A little further southeast on 41, the western Everglades is accessible at Everglades City, a short distance off the highway. You can book boat tours into the Everglades here.
Continuing east along Highway 41, which runs along the north edge of the Everglades, is the Clyde Butcher Gallery. His large-format black and white scenic photography of Florida is incredible.
A little further east is Shark Valley, which is a target-rich environment. There is a paved trail, accessible by foot or tram tour, leading south into the Everglades, and we saw an alligator every fifty feet. They ranged from huge to babies (which are not cute). They were in a creek (or whatever the swamp equivalent is) very close alongside the trail, and I was hoping they were well fed and trained to stay there. But looking around at the throng of tourists, I figured there was probably at least one I could outrun. Don’t take chances with these things. They are very dangerous.
Then we went on east and south to Homestead, and on to the south road that goes back west through the Everglades. The Royal Palm Visitor Center isn’t far into the park and the very accessible Anhinga Trail there is a great place to shoot birds. The neighboring Gumbo Limbo Trail is more about flora.
The great thing about the Anhinga and Shark Valley trails is that they run alongside the water, and the problem with the trails is that they run alongside the water. The accessible birds are sitting on the near bank focused on the water, where their next meal is coming from, and their backs are generally to you. Be patient and wait for a head turn.
Further west in the Everglades are some longer trails that are not wildlife-intensive. Spring is the dry season here, which limits accessibility to wildlife. Animals and birds are generally found near water, which is scarce and off the beaten path in spring. The road goes southwest back to the coast, to the Flamingo Visitor Center. Allow a full day to explore it.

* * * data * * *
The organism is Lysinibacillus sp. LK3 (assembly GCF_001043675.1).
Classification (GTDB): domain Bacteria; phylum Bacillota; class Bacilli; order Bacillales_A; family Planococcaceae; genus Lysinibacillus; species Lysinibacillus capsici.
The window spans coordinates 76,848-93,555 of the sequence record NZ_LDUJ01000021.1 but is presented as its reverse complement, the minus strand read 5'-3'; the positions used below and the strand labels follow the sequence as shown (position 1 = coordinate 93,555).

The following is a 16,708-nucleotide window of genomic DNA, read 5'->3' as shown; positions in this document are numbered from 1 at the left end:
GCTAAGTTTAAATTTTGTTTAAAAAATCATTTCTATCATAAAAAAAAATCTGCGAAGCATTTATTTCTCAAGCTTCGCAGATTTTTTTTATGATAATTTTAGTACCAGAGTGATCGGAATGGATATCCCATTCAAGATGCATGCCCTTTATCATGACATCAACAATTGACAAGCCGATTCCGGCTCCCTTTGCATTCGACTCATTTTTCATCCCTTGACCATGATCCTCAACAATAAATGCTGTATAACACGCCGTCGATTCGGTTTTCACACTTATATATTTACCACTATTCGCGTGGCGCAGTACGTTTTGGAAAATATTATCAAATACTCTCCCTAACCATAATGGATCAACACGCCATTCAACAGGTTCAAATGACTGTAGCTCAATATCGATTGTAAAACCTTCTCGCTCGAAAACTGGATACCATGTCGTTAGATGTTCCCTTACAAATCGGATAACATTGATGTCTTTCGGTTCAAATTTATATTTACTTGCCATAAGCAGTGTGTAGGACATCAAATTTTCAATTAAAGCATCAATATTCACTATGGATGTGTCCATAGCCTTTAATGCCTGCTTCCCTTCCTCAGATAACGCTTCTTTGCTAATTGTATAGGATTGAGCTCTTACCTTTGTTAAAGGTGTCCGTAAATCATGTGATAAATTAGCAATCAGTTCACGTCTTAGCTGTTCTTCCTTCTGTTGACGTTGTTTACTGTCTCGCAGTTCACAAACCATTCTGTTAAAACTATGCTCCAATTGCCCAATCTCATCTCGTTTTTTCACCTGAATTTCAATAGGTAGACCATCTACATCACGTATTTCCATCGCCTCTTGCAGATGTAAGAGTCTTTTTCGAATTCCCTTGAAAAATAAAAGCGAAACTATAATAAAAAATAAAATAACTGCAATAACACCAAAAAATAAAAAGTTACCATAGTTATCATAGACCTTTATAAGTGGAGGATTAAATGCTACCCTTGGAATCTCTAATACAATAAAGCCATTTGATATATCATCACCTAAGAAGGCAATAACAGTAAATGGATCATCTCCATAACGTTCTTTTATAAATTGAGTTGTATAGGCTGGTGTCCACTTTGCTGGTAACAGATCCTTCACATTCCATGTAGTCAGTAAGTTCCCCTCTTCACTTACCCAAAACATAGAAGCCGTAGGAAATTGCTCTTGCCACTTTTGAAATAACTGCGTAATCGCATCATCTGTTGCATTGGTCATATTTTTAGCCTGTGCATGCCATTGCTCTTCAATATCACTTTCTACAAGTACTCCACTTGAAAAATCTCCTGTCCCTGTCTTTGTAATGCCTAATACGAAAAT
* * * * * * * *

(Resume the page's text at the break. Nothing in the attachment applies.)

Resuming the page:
We stayed in a motel in Homestead, a very small town in an agricultural area and a pleasant change from suburban sprawl. There aren’t many motels there, so make reservations ahead.
I shot hundreds on pictures each day, and brought my laptop and an external travel drive for storage and backup. I also wanted to keyword images while I remembered what I had shot. (I’m new to birds and have learned to inquire of other photographers what it is I’m shooting.) When traveling I find Lightroom 3 perfect for organizing things each evening. (See my tutorial “Bringing Your Workflow on the Road with Lightroom.”)
This quick trip only scratched the surface. I need to go back for all the places I have read about but missed, among them: Little Estero Lagoon at Fort Myers Beach, Alafia Banks in Tampa Bay (Roseate Spoonbills), Fort DeSoto Park in St. Petersburg, Lake Blue Cypress near Vero Beach, Myakka River State Park Nature Preserve (60 miles south of Tampa and southeast of Sarasota) and, on the northeast coast, the St. Augustine Alligator Farm and the Jacksonville Zoo.
To plan the trip I read as much as I could on the area. There is a wealth of material on the Internet, but the most useful and comprehensive information came from Arthur Morris’ “SW Florida Site Guide” available from the online store at www.birdsasart.com. There is also a “Central Florida Site Guide” a “Fort DeSoto Site Guide” and a “Merritt Island / Brevard County Site Guide.” Each one is $50 as a downloadable PDF document, and they are worth every penny. Several of Robert Hitchman’s Photograph America newsletters were also very useful: Into the Everglades, Sanibel and Captiva Islands, Wildlife of South Florida, and Florida Wildlife Refuges. These are available as PDF downloads for $8 each from www.photographamerica.com.
Many of these locations get mixed reviews, and a common thread seems to be that there are fewer and fewer birds every year. And in many of the rookeries, such as Alafia Banks, you can’t get very close to the birds. Do as much research as you can. Some places you will want to wade out thigh-deep at low tide, and some places you will want very long lenses. And success at the coastal locations depends on the tides. Preparation will make all the difference between a great trip and a disappointing one.